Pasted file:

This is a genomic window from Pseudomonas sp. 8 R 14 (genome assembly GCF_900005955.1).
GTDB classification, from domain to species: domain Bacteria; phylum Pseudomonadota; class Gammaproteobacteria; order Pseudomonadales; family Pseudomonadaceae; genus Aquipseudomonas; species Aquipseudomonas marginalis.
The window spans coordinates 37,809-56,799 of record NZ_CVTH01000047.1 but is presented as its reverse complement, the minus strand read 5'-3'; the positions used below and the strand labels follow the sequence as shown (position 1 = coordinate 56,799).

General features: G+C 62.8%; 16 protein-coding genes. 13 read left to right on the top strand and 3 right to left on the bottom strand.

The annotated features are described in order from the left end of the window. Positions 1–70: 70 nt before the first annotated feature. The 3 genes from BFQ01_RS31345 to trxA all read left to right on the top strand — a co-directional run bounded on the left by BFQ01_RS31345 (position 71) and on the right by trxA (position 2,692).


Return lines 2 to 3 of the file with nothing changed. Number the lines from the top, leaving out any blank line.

GTDB classification, from domain to species: domain Bacteria; phylum Pseudomonadota; class Gammaproteobacteria; order Pseudomonadales; family Pseudomonadaceae; genus Aquipseudomonas; species Aquipseudomonas marginalis.
The window spans coordinates 37,809-56,799 of record NZ_CVTH01000047.1 but is presented as its reverse complement, the minus strand read 5'-3'; the positions used below and the strand labels follow the sequence as shown (position 1 = coordinate 56,799).